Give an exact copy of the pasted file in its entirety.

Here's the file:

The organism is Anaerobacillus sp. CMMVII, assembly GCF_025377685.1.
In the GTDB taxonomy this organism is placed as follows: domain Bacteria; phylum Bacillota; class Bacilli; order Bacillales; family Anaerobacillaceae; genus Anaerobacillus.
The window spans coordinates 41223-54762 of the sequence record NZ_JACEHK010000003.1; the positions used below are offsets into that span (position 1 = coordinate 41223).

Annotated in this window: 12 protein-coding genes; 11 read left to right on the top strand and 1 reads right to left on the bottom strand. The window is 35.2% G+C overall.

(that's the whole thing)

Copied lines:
The organism is Anaerobacillus sp. CMMVII, assembly GCF_025377685.1.
In the GTDB taxonomy this organism is placed as follows: domain Bacteria; phylum Bacillota; class Bacilli; order Bacillales; family Anaerobacillaceae; genus Anaerobacillus.
The window spans coordinates 41223-54762 of the sequence record NZ_JACEHK010000003.1; the positions used below are offsets into that span (position 1 = coordinate 41223).

Annotated in this window: 12 protein-coding genes; 11 read left to right on the top strand and 1 reads right to left on the bottom strand. The window is 35.2% G+C overall.